Surveillance and testing are important tools used to identify where diseases like polio might make a resurgence. Photo: University of Washington/Scott Meschke.

It’s a dirty business but someone had to make it more manageable

For years, environmental surveillance teams have used an aggressive strategy to identify the poliovirus before it has a chance to sicken a population. They do this by hand collecting samples of waste water that likely include sewage, which are then shipped to labs that can search for the virus.

Transporting waste water is difficult and limits how much material is used for sampling. An alternative approach is to use a tool called a “bag-mediated filtration system,” developed by Scott Meschke, a professor of environmental and occupational health sciences in the University of Washington (UW) School of Public Health, and his laboratory staff. It works by capturing polio and other viruses onto a filter, which is then shipped for testing. This allows the sampling of larger volumes, yet greatly reduces the size and weight of material shipped to the labs.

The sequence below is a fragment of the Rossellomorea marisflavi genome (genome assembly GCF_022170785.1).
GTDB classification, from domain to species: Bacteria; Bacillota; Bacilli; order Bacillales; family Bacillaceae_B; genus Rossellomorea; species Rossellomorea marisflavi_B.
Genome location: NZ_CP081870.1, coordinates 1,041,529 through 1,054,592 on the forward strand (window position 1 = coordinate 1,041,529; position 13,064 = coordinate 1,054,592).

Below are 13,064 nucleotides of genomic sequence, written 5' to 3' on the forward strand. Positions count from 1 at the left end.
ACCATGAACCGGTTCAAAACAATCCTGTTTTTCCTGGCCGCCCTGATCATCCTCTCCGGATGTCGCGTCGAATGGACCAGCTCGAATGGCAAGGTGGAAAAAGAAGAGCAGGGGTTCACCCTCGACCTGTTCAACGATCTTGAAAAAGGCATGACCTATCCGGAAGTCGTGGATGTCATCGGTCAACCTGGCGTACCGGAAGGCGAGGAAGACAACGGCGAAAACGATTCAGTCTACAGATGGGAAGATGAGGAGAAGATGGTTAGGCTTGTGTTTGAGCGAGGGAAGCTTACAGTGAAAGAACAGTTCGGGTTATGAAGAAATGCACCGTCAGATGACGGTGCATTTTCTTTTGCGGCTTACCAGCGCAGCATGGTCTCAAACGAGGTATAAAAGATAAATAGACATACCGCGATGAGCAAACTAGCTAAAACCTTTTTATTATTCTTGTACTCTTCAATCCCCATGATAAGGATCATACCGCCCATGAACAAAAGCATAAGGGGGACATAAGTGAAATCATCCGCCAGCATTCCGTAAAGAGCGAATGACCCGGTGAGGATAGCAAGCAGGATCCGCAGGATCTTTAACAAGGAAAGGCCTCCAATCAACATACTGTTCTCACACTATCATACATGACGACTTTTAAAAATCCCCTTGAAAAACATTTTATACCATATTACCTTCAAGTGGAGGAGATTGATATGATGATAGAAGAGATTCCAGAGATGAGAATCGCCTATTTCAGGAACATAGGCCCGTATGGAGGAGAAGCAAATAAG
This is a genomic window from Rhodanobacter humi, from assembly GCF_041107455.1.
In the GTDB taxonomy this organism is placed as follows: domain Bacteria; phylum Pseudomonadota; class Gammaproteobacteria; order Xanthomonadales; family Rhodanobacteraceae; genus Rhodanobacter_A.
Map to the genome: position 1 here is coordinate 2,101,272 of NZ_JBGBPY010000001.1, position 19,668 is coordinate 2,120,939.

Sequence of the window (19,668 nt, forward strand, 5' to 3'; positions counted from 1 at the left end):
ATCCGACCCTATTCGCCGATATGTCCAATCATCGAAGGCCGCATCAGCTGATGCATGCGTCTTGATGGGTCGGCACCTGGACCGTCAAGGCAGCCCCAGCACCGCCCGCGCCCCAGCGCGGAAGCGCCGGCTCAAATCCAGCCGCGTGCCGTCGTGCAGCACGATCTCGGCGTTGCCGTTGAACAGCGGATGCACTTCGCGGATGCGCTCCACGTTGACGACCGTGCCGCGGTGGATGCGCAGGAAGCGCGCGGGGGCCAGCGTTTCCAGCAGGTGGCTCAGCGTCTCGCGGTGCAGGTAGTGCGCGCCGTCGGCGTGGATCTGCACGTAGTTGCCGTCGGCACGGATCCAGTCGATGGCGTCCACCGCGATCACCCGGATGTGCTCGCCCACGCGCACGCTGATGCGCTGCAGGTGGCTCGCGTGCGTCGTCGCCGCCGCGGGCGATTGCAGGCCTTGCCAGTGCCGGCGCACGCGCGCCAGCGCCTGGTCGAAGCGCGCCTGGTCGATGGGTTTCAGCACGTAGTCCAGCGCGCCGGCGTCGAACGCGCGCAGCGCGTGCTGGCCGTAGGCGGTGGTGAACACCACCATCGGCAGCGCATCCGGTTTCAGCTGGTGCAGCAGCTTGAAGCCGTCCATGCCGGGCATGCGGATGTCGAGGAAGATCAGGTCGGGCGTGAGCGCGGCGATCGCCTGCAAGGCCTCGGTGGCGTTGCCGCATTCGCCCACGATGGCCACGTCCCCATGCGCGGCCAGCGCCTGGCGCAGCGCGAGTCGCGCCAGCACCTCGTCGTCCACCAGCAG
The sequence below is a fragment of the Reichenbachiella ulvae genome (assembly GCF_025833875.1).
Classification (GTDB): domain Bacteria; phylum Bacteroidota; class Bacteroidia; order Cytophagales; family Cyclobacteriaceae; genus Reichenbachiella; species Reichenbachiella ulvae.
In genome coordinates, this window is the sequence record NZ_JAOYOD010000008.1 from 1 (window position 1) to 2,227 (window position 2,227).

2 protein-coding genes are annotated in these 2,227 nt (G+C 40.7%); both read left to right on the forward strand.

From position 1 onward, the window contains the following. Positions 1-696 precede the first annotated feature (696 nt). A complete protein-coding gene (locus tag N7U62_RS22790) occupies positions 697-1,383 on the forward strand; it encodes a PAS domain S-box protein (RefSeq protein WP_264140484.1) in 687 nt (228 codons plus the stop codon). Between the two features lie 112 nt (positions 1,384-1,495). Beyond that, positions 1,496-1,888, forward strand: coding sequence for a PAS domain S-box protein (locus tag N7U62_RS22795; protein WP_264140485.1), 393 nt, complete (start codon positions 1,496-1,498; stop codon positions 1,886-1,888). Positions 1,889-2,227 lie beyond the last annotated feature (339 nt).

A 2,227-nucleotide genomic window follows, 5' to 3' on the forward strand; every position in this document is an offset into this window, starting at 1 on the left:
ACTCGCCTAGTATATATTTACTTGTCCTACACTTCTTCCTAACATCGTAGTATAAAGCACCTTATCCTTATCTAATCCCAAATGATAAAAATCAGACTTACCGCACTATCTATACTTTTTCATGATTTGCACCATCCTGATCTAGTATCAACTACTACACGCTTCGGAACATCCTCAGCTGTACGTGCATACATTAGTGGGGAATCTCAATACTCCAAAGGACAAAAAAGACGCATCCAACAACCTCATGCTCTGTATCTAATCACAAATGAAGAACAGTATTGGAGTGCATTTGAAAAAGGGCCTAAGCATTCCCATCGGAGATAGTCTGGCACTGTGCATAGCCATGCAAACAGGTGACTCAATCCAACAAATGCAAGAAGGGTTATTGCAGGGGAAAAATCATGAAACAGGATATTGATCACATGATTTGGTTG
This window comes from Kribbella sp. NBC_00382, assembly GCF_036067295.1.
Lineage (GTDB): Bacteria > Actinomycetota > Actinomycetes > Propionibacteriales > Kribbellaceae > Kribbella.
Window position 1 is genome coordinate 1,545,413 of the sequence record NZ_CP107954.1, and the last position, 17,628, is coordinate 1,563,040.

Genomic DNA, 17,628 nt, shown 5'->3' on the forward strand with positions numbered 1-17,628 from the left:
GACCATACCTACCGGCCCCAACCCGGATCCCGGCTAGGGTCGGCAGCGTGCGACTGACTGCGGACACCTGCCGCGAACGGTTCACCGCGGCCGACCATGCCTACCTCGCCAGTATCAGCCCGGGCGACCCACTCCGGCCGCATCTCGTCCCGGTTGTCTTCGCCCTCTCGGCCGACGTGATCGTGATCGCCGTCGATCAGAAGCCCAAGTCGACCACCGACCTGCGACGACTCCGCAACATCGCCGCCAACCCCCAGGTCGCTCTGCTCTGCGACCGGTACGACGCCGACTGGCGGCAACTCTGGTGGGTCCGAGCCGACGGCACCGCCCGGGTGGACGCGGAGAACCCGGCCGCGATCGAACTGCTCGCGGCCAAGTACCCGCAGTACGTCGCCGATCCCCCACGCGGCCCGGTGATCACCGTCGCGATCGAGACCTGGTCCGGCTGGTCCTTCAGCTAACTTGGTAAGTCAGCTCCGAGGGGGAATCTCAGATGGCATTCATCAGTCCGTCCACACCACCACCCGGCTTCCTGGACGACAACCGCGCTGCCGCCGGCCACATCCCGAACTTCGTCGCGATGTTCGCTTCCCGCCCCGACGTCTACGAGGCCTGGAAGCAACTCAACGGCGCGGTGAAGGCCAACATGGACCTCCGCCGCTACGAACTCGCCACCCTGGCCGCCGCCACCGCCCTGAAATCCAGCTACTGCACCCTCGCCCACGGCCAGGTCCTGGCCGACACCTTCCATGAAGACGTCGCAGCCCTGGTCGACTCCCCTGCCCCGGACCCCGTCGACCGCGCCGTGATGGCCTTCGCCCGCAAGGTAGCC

A prototype of the “bag-mediated filtration system.”

This prototype of the “bag-mediated filtration system” works by capturing polio and other viruses onto a filter, which is then shipped to a lab for testing. Photo: PATH/Robyn Wilmouth.

PATH and the UW School of Public Health have developed an all-in-one sampling kit and a processing tool to streamline testing. This team is working with polio laboratories in Kenya and Pakistan to validate the performance of the new sewage-sampling kit.